When Bryan Colangelo drafted Jonas Valanciunas with the fifth overall pick in the 2011 draft, he was deemed a long-term project. We’re now four years into that project and this year, for the first time in that span, Valanciunas’ growth has stunted. The stagnated offensive numbers between 2013-14 and 2014-15 tell that story.
Statistically, Valanciunas’ biggest jump has been in true shooting percentage. Last season, it was 57.9% and second on the team among rotation players behind Amir Johnson. This year, it’s 62.3% and the highest on the team. That positive growth hasn't been rewarded with touches, though, which leads into the first of three reasons behind Jonas’ impeded growth.
Valanciunas is severely under-utilized
Dwane Casey’s current offensive system doesn't utilize Valanciunas as a primary weapon very often. He is, as the numbers above suggest, the team’s most efficient player on that end. Yet his usage is painfully low, at a rate of 19.3%. Here’s the comparison of true shooting percentage among the five Raptors with the highest usage rates.
All these shot-happy guards are responsible for feeding the big man, but on many possessions they make up their mind to "get theirs". Often, despite position, Valanciunas gets completely ignored. Here, against Houston, he has position directly underneath the basket, but DeRozan looks him off.
Just like Bruno and Bebe need D-League minutes to grow into NBA players, Valanciunas is an NBA player who needs the ball to gain an elite level of offensive comfort and efficient use of time. Which leads into…
Valanciunas can be more decisive on offense
We’ve reached the point in Valanciunas' career where we can ask more of him on the offensive end. The famous Jonas Pump Fake, which I wrote about last summer, still pops its head up once in a while. That pump fake, though, is more a sign of indecision than a useless tool, as many defenders do bite on it (for some reason).
The bigger issue at hand is this: Jonas is on a team that works best with a free-flowing offense, but his touches often stop the ball. If he can get into his moves more quickly, it opens up shot clock for second and third options in the offense.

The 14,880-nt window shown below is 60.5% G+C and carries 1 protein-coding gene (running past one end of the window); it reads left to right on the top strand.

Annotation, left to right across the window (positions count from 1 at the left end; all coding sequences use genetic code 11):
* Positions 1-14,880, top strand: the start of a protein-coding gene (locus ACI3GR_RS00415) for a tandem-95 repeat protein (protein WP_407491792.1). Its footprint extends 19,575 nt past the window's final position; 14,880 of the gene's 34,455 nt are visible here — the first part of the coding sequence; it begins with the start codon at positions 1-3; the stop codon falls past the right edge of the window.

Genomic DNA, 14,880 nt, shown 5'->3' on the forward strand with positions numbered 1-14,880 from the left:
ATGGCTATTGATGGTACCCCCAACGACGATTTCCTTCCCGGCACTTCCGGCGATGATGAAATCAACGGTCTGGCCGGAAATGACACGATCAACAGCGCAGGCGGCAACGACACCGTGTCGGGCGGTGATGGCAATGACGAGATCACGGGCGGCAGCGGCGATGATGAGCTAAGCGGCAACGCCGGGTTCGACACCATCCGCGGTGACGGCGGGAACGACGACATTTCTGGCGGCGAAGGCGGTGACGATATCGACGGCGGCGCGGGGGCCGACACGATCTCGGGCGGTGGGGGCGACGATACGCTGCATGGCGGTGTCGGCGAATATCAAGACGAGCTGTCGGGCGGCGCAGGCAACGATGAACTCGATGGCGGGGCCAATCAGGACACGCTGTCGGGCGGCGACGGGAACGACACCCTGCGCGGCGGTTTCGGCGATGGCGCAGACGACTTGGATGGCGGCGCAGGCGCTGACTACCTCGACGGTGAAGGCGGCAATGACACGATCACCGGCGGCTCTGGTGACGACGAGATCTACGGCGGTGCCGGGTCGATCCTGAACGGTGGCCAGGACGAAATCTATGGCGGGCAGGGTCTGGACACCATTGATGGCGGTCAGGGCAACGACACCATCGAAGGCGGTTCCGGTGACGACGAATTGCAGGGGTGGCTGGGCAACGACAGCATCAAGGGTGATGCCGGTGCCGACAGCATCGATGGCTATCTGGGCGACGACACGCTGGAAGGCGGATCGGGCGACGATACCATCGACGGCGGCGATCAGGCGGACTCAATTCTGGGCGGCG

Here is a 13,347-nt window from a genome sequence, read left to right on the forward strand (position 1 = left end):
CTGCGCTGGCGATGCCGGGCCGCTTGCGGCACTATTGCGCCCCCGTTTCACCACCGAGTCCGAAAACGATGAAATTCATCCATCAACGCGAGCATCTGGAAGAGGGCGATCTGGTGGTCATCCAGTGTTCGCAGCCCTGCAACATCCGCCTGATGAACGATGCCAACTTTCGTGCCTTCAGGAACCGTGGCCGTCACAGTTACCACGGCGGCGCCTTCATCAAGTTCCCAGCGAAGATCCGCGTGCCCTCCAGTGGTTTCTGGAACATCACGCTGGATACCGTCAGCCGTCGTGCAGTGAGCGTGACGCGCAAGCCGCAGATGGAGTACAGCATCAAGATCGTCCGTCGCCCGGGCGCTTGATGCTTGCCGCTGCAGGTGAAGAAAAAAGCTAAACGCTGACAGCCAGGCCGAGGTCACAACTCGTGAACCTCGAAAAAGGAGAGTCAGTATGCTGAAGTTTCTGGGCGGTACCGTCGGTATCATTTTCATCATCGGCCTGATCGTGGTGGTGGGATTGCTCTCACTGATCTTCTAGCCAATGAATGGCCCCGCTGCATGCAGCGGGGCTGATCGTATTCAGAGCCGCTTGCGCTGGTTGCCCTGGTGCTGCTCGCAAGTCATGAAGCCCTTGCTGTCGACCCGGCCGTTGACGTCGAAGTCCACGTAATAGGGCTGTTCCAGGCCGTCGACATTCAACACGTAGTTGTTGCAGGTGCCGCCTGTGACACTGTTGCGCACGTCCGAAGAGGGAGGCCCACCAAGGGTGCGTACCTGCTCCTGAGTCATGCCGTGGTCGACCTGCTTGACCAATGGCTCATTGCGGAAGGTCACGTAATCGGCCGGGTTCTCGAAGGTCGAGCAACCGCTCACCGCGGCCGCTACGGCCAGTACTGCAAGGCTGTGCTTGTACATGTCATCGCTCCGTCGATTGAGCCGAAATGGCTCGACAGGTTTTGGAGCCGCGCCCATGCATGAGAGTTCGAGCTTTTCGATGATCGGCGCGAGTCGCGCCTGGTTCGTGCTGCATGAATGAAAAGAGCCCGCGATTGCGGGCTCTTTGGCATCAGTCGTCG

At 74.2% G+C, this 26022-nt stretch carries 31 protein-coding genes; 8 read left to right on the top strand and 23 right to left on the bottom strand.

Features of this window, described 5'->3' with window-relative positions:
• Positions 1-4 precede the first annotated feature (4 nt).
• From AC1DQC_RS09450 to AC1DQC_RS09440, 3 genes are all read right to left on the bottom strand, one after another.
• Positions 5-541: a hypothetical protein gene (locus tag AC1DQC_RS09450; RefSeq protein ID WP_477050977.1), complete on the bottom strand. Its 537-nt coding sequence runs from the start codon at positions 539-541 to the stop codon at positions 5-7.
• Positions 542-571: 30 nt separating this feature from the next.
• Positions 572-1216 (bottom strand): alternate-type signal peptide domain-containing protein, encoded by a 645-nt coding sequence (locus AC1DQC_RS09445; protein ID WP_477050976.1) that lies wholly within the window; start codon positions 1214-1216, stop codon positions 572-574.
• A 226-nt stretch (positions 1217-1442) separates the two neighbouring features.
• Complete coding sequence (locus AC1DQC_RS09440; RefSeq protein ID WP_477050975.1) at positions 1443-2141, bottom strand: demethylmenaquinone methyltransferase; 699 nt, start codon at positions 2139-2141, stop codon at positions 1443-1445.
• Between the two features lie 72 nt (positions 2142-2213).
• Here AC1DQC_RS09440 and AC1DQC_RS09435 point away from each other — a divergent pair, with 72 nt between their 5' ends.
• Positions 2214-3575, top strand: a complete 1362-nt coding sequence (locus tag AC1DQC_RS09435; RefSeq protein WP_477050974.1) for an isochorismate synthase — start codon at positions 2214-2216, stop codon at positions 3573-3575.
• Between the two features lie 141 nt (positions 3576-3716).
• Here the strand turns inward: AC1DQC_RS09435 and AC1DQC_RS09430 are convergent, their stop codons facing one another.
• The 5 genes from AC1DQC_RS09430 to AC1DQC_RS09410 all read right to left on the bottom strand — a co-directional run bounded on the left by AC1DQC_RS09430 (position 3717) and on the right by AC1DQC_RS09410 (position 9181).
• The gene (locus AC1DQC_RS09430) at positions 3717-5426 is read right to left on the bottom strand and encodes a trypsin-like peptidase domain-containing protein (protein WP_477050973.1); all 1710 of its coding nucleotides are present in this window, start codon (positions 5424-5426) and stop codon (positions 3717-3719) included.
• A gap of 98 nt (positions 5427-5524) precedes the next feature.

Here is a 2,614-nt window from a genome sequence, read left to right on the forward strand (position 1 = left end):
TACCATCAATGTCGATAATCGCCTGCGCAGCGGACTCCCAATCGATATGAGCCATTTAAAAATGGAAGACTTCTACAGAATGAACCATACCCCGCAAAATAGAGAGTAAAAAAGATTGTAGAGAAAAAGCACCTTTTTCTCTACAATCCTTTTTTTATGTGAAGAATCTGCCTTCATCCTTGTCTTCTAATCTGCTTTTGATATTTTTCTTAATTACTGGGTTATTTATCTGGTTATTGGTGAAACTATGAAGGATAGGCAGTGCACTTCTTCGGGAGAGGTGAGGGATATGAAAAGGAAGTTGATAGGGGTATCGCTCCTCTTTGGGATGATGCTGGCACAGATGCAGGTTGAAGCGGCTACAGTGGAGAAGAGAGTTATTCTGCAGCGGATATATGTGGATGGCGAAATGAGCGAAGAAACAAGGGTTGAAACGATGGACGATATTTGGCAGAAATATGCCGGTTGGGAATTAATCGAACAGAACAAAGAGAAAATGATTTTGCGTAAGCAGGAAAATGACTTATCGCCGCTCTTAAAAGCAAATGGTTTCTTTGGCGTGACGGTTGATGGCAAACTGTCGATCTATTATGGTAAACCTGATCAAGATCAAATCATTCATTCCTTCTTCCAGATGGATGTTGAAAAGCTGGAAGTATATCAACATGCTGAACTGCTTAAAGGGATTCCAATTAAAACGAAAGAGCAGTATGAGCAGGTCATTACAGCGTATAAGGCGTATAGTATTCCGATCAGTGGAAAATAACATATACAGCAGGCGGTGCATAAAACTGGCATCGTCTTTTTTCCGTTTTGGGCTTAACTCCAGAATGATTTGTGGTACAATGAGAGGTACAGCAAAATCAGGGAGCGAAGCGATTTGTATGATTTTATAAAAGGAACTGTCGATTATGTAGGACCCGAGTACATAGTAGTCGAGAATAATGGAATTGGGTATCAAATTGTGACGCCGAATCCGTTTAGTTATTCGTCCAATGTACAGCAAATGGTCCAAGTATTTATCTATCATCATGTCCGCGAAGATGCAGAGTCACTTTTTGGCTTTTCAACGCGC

The moves he's shown include his right-handed hook, which many NBA bigs struggle to stop. When mobile defenders like Marcin Gortat take away his right hand, though, Valanciunas has turned over his left shoulder for a decent fade-away jump shot. This is a great move and I’d love to see more of it going forward.
In the Raptors pick and roll offense, Jonas still needs to improve in making jump shots from open areas. Here, in Game 3 of the Washington Wizards series, he’s given the ball with an opportunity to stop and take a free throw line jump shot. Instead, he drives into three defenders, where he’s called for an offensive foul.
Also, with Amir Johnson possibly on the way out, Jonas will have to improve at finding open areas on the court, acting as a safety net for trapped guards, then making an open jump shot. Here, in Game 2, he does just that.
All these flashes show Valanciunas can be a more diverse big man than what many of his dribble-heavy possessions indicate. This is not necessarily a must for Valanciunas, but there are still signs that his upside is higher than, say, Nikola Pekovic. The necessary improvements in his game must come on the other end.
Valanciunas needs to improve his defensive awareness
In a playoff series where teams have the opportunity to scout every player, weaknesses are exposed. Jonas’ weakness in pick and roll defense was abused repeatedly by the Wizards last week, but many other NBA teams have taken advantage of JV’s slow feet as well. Here’s the prototypical example, where Jonas switches to a guard, doesn't cut off the passing lane, then gives up an open look for his man.
Dwane Casey and the coaching staff also often lamented his lack of rim protection this season, though he is still fairly good at going up vertically. You can’t teach jumping ability, but Jonas can improve his defense with decisiveness as well. Understanding where his man is, what scheme the team is in, these are all areas in which Valanciunas can improve.
What do we make of him?
Okay. Let’s not forget that Jonas Valanciunas is 22 years old. When you put him next to Terrence Ross, the flashes above show that, as a third-year player, he can eventually develop into an All-Star. Age brings many things - his offense can diversify, his defensive awareness can improve, and his mental makeup will get a boost (the constant arm-flapping for foul calls will hopefully die off). Given all this, one argument says it would be foolhardy not to resign him and see how it all plays out.
On the other hand, the point can be made that Valanciunas is part of a dying breed. Slow, powerful big men are a commodity many NBA teams choose to go without, favouring lanky, athletic players who can defend all over the court. The future looks more like Anthony Davis and less like Al Jefferson. Do you want to commit to a player that modern NBA offenses are designed to expose?
After seeing his growth slow in 2014-15, there are more question marks around Jonas Valanciunas than ever before. Whether that’s enough to deny him an extension is yet to be determined, a decision I don’t envy Masai Ujiri for having to make.
(all videos via NBA.com)